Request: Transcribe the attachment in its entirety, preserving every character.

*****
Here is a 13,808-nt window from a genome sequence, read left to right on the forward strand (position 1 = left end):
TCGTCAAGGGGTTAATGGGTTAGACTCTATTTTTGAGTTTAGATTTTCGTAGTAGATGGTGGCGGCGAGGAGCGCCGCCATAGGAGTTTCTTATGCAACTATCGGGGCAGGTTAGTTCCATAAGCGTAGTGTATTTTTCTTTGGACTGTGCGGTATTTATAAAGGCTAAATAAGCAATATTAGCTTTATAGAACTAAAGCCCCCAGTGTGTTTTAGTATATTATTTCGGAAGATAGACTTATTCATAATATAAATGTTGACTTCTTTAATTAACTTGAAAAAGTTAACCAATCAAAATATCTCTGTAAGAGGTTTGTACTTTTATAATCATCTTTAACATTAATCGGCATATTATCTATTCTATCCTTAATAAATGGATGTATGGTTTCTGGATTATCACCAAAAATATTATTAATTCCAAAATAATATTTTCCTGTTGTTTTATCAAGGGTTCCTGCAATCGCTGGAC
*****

Here is a 13,808-nt window from a genome sequence, read left to right on the forward strand (position 1 = left end):
TCGTCAAGGGGTTAATGGGTTAGACTCTATTTTTGAGTTTAGATTTTCGTAGTAGATGGTGGCGGCGAGGAGCGCCGCCATAGGAGTTTCTTATGCAACTATCGGGGCAGGTTAGTTCCATAAGCGTAGTGTATTTTTCTTTGGACTGTGCGGTATTTATAAAGGCTAAATAAGCAATATTAGCTTTATAGAACTAAAGCCCCCAGTGTGTTTTAGTATATTATTTCGGAAGATAGACTTATTCATAATATAAATGTTGACTTCTTTAATTAACTTGAAAAAGTTAACCAATCAAAATATCTCTGTAAGAGGTTTGTACTTTTATAATCATCTTTAACATTAATCGGCATATTATCTATTCTATCCTTAATAAATGGATGTATGGTTTCTGGATTATCACCAAAAATATTATTAATTCCAAAATAATATTTTCCTGTTGTTTTATCAAGGGTTCCTGCAATCGCTGGAC